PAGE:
KARLAN v. CITY OF CINCINNATI - 416 U.S. 924 (1974)
U.S. Supreme Court
KARLAN v. CITY OF CINCINNATI , 416 U.S. 924 (1974)
416 U.S. 924
CITY OF CINCINNATI.
Supreme Court of the United States
April 15, 1974
On petition for writ of certiorari to the Supreme Court of Ohio.
The petition for a writ of certiorari is granted, the judgment is vacated and the case is remanded to the Supreme Court of Ohio for further consideration in light of Lewis v. City of New Orleans, 415 U.S. 130, 94 S. Ct. 970 (1974).
Mr. Justice DOUGLAS, dissenting.*
These cases all involve convictions under ordinances and statutes which punish the mere utterance of words variously described as 'abusive,' 'vulgar,' 'insulting,' 'profane,' 'indecent,' 'boisterous,' and the like. [Footnote 1] The provisions are challenged as being unconstitutionally vague and overbroad. The 'void for vagueness' doctrine is, of course, a due process concept implementing principles of fair warning and non-discriminatory enforcement. Vague laws may trap those who desire to be law-abiding by not providing fair notice of what is prohibited. Papachristou v. City of Jacksonville, 405 U.S. 156, 162 (1972); United States v. Harriss, 347 U.S. 612, 617 ( 1954). They also provide opportunity for arbitrary and discriminatory enforcement since those
who apply the laws have no clear and explicit standards to guide them. Coates v. Cincinnati, 402 U.S. 611, 614 ( 1971); Shuttlesworth v. Birmingham, 382 U.S. 87, 90-91, 15 L. Ed.2d 176 (1965). Further, when a vague statute "abut[s] upon sensitive areas of First Amendment freedoms,' it 'operates to inhibit the exercise of [those] freedoms.' Uncertain meanings inevitably lead citizens to 'steer far wider of the unlawful zone . . . than if the boundaries of the forbidden areas were clearly marked." Grayned v. City of Rockford, 408 U.S. 104, 109 (1972), quoting Baggett v. Bullitt, 377 U.S. 360, 372 (1964), and Speiser v. Randall, 357 U.S. 513, 526 (1958).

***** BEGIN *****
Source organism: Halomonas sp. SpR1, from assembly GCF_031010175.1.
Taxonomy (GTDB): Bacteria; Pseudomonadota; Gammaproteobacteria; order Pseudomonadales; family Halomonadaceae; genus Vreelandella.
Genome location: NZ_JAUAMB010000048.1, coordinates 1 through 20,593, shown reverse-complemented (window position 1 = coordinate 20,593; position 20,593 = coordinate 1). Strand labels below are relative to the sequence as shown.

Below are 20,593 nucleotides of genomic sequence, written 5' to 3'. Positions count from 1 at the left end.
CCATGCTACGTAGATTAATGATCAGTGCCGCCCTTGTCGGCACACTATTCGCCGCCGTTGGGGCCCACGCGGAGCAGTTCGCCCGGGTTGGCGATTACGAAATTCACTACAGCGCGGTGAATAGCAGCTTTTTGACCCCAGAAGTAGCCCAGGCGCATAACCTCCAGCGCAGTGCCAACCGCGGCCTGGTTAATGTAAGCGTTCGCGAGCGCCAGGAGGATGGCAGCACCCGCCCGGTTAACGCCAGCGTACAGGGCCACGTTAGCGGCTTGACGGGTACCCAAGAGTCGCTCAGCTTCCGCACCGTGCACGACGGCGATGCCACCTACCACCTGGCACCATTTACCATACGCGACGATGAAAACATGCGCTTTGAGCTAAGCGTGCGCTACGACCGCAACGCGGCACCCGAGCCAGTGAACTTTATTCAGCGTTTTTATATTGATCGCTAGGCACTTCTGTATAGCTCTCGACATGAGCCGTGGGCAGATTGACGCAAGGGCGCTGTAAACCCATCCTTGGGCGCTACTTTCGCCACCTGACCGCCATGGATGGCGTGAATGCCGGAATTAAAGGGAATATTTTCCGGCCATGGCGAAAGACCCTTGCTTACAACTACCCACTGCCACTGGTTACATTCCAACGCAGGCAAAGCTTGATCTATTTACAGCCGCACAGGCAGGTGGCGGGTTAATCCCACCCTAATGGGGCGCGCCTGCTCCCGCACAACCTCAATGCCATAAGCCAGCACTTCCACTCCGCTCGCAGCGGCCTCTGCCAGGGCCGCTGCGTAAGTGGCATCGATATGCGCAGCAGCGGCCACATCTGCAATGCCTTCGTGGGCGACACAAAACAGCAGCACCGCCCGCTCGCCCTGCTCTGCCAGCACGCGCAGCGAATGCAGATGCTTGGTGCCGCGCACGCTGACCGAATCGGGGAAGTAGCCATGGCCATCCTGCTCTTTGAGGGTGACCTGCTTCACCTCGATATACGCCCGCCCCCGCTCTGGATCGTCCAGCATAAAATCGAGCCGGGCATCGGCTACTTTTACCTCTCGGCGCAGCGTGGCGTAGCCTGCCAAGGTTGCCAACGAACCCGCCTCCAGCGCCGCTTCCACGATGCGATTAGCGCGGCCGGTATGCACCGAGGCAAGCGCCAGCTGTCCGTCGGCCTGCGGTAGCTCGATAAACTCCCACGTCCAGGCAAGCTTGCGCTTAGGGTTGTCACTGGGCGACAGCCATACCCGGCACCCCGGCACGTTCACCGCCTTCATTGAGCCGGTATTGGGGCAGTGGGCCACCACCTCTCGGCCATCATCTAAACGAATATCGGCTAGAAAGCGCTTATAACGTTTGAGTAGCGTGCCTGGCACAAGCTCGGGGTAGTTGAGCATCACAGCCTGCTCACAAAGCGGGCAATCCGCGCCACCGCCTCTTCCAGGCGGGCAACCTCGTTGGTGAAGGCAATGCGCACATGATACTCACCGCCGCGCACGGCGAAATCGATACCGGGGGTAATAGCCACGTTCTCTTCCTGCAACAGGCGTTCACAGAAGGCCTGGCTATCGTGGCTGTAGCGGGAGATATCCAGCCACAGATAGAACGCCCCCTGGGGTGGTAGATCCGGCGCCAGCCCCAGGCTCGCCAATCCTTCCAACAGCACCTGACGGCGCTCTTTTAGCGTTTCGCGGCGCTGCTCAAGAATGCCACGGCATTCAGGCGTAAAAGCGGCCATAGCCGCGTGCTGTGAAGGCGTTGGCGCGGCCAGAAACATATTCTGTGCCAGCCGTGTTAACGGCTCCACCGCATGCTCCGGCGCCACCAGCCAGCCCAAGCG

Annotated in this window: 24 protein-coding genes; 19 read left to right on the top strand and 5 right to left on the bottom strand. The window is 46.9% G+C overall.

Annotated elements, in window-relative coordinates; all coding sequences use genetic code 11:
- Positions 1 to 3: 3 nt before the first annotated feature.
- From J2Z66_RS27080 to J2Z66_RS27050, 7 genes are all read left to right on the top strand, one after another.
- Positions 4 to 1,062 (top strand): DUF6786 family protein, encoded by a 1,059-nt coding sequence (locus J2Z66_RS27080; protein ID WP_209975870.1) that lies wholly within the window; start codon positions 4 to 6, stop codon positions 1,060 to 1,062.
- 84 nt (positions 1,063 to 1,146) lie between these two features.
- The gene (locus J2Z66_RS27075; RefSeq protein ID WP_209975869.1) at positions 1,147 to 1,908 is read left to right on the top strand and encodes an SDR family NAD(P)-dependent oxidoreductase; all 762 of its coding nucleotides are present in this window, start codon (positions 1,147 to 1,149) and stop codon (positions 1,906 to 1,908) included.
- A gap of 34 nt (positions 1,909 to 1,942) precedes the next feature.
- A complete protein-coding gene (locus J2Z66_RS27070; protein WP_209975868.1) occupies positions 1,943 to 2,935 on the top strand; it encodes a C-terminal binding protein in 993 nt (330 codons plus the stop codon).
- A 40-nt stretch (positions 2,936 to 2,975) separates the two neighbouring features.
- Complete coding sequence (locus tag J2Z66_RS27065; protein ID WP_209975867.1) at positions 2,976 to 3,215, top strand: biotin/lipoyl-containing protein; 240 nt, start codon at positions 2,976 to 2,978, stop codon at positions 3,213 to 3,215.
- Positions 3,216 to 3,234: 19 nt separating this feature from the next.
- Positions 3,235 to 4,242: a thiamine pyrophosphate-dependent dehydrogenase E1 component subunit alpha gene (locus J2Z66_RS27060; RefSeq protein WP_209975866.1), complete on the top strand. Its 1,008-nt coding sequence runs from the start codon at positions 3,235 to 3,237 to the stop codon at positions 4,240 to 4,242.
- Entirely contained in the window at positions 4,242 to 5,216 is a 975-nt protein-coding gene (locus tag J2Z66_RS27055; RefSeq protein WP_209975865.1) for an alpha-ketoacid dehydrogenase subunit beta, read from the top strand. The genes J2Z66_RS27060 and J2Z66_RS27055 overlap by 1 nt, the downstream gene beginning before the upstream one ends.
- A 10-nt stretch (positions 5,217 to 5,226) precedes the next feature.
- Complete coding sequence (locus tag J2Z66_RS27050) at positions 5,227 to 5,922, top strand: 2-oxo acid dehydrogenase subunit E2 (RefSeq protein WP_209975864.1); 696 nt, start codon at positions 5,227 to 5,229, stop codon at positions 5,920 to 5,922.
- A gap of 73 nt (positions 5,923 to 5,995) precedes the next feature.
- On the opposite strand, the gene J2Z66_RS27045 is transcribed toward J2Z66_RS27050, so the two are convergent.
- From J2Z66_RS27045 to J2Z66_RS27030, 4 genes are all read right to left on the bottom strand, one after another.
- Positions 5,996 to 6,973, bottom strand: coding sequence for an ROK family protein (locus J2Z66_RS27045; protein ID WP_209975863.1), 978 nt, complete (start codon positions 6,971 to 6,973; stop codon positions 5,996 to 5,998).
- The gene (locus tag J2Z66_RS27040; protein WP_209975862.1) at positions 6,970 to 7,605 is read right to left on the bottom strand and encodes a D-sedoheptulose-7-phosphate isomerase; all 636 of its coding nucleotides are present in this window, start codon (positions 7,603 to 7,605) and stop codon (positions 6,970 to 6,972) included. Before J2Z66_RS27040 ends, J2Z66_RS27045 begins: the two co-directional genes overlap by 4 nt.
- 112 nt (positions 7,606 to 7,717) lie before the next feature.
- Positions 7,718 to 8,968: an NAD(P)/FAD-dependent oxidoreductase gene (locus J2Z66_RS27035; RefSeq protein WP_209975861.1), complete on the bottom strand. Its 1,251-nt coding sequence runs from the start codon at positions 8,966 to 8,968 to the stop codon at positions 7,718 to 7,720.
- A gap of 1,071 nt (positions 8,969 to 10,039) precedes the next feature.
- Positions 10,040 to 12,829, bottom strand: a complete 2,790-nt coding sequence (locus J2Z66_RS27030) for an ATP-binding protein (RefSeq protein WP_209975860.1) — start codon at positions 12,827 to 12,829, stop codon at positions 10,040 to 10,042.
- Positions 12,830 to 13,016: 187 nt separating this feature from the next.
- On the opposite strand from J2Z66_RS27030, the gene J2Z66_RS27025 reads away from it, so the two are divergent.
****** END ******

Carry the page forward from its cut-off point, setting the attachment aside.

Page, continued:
Overbreadth, on the other hand, 'offends the constitutional principle that 'a governmental purpose to control or prevent activities constitutionally subject to state regulation may not be achieved by means which sweep unnecessarily broadly and thereby invade the area of protected freedoms." Zwickler v. Koota, 389 U.S. 241, 250 (1967), quoting NAACP v. Alabama, 377 U.S. 288, 307 (1964). A vague statute may be overbroad if its uncertain boundaries leave open the possibility of punishment for protected conduct and thus lead citizens to avoid such protected activity in order to steer clear of the uncertain proscriptions. Grayned v. City of Rockford supra, 408 U.S. at 109; Dombrowski v. Pfister, 380 U.S. 479, 486 (1965). A statute is also overbroad, however, if, even though it is clear and precise, it prohibits constitutionally protected conduct. Aptheker v. Secretary of State, 378 U.S. 500, 508-509 (1964); Shelton v. Tucker, 364 U.S. 479, 488 (1960).
The statutes before us punish the mere utterance of words. They thus attempt to regulate the delicate area of speech and they are all overbroad since 'as authoritatively construed [they are] susceptible of application to speech, although vulgar or offensive, that is protected by [416 U.S. 924 , 926]